Estimating the nonaqueous-phase liquid content in saturated sandy soil using amplitude domain reflectometry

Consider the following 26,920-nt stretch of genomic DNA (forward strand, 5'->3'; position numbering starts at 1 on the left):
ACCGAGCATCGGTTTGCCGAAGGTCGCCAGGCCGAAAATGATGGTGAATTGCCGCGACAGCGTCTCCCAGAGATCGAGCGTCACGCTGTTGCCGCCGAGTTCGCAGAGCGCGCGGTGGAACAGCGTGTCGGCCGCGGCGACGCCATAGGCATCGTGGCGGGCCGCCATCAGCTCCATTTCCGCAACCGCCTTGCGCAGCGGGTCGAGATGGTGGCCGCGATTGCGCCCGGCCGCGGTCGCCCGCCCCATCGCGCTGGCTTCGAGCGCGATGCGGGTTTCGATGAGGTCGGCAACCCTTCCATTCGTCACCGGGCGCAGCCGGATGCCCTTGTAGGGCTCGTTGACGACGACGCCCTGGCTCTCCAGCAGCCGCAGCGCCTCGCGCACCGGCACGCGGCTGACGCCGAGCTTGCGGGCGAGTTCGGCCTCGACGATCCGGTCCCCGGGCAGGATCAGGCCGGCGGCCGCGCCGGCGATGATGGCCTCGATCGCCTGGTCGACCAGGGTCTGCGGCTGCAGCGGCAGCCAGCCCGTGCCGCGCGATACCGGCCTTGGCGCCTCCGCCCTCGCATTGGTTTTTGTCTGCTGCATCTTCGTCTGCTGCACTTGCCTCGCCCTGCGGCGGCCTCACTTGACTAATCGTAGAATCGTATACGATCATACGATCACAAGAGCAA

Groundwater contamination by nonaqueous-phase liquids (NAPLs) has become a serious environmental issue. Therefore, it is necessary to estimate the NAPL content (NAPL) in saturated soil to detect and monitor the NAPL contamination in groundwater. The objective of this study was to investigate three estimation methods for the NAPL in saturated sandy soil, namely, the noncalibration method (NCM), the permittivity regression method (PRM), and the best-fit method (BFM). These methods utilize the permittivity (K) measured by amplitude domain reflectometry (ADR) and two dielectric mixing models: a theoretical Maxell–de Loor (MD) model and an empirical model. The NCM applies the measured K to the models directly. The PRM applies the measured K to the models indirectly using the regression equation between the measured and estimated K. The RMSEs of the NCM for the model were 0.038 m3 m–3 for light NAPL (LNAPL) and 0.015 m3 m–3 for dense NAPL (DNAPL) when the constant value was set at 0.5. The RMSEs of the MD model, however, were 0.090 m3 m–3 for LNAPL and 0.070 m3 m–3 for DNAPL. Using the PRM, the RMSEs of the MD model became much better than those of the NCM. The RMSEs for NAPL estimated by the BFM were 0.007 m3 m–3 for LNAPL and 0.018 m3 m–3 for DNAPL. These results demonstrate that NAPL was estimated easily and with sufficient accuracy with the model and the PRM.